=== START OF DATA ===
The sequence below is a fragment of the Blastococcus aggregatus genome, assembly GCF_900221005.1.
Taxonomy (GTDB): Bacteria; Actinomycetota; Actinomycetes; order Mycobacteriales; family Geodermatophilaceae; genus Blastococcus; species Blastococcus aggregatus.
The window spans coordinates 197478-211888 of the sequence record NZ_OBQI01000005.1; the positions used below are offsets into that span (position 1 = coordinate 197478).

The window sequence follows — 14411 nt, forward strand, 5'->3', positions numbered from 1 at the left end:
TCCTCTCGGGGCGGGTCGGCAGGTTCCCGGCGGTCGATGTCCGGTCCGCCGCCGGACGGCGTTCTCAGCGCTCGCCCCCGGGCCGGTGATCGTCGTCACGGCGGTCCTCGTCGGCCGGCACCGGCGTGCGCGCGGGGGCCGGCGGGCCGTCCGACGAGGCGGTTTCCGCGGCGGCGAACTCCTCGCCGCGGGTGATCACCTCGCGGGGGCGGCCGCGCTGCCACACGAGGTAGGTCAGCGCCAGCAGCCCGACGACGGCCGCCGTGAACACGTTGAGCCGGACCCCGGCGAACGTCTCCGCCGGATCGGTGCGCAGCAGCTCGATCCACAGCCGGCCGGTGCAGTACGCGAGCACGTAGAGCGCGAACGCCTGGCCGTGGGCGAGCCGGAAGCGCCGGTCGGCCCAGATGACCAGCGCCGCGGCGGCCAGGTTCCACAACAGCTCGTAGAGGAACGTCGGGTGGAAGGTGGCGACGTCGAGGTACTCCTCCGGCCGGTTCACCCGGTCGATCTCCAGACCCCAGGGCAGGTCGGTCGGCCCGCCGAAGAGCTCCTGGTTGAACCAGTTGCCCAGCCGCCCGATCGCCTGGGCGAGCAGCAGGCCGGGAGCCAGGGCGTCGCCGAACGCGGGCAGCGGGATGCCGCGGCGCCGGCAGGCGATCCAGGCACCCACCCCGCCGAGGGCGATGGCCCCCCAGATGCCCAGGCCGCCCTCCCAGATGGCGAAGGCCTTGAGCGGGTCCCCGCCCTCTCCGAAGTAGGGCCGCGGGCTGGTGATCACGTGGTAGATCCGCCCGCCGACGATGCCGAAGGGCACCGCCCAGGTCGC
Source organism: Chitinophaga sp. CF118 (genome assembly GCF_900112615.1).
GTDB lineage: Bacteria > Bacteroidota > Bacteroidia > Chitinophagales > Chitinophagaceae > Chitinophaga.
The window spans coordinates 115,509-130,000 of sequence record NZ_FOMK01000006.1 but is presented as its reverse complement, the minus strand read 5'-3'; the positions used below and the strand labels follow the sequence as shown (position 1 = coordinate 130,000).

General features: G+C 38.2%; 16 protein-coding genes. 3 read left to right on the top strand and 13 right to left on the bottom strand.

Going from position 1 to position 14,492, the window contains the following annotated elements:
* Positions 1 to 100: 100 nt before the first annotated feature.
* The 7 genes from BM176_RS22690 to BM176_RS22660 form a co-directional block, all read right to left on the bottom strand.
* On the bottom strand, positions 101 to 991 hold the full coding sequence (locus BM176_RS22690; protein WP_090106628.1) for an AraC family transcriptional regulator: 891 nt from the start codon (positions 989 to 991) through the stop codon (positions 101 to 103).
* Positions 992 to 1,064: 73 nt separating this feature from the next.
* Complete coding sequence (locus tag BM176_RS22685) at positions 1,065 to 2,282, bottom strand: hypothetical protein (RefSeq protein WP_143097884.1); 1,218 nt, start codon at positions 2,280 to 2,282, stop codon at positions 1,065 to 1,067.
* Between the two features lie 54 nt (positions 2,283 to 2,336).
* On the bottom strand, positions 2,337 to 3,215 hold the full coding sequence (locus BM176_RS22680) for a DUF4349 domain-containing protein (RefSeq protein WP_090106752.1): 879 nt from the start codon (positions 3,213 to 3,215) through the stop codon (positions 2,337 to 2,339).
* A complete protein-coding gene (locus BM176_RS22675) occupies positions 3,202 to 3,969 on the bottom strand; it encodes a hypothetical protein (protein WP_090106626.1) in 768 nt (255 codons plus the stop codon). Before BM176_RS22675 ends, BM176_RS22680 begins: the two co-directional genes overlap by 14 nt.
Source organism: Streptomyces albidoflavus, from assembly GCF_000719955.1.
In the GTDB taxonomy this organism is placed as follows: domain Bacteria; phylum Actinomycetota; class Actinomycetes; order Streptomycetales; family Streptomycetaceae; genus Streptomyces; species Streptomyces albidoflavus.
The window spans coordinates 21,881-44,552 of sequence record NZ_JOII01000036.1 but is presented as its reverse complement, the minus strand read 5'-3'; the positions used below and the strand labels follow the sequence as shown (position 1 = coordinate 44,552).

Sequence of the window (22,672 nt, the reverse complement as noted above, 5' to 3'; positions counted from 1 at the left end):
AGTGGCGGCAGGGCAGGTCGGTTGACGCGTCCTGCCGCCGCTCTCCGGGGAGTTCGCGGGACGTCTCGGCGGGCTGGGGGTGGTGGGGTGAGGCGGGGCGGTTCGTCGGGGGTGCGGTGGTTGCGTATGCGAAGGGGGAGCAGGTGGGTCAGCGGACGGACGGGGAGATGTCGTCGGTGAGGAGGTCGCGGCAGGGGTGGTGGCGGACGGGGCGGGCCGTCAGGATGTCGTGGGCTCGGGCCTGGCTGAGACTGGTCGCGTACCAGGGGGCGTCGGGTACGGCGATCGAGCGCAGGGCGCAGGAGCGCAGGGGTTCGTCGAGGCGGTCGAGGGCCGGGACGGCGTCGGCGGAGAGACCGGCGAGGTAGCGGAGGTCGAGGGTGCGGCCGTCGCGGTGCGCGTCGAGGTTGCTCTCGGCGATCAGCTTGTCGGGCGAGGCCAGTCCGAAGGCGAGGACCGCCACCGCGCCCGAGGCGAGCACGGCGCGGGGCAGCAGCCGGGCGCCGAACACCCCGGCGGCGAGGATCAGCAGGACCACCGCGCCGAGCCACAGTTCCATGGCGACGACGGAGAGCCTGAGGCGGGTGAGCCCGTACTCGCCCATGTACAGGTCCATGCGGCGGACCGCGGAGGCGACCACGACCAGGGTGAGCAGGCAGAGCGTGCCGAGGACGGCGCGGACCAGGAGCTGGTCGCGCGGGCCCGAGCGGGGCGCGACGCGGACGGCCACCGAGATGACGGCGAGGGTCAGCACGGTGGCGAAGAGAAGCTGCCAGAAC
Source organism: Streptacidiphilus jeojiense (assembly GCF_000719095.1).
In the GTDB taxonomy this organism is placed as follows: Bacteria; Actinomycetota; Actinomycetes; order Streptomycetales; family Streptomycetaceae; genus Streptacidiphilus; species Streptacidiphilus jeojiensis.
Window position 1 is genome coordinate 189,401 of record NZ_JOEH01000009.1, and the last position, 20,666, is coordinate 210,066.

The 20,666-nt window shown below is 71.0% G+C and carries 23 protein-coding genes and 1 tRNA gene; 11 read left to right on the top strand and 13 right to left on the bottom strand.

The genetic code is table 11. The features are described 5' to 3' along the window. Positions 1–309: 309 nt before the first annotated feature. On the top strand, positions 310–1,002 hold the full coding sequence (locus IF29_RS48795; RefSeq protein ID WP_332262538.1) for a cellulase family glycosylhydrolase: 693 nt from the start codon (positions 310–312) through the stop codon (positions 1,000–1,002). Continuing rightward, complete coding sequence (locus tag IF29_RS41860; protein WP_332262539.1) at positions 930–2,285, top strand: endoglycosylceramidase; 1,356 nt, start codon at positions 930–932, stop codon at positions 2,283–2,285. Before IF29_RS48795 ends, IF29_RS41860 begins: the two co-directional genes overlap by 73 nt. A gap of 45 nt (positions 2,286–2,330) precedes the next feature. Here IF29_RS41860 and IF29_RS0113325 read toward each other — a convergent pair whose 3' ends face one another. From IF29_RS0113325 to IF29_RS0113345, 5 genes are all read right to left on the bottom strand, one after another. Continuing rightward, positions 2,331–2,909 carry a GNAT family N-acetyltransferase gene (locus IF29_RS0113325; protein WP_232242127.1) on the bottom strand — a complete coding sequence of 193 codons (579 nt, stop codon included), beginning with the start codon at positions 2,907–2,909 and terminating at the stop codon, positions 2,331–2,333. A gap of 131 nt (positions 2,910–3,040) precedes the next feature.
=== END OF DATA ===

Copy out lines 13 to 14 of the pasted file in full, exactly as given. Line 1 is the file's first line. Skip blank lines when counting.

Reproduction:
* On the bottom strand, positions 101 to 991 hold the full coding sequence (locus BM176_RS22690; protein WP_090106628.1) for an AraC family transcriptional regulator: 891 nt from the start codon (positions 989 to 991) through the stop codon (positions 101 to 103).
* Positions 992 to 1,064: 73 nt separating this feature from the next.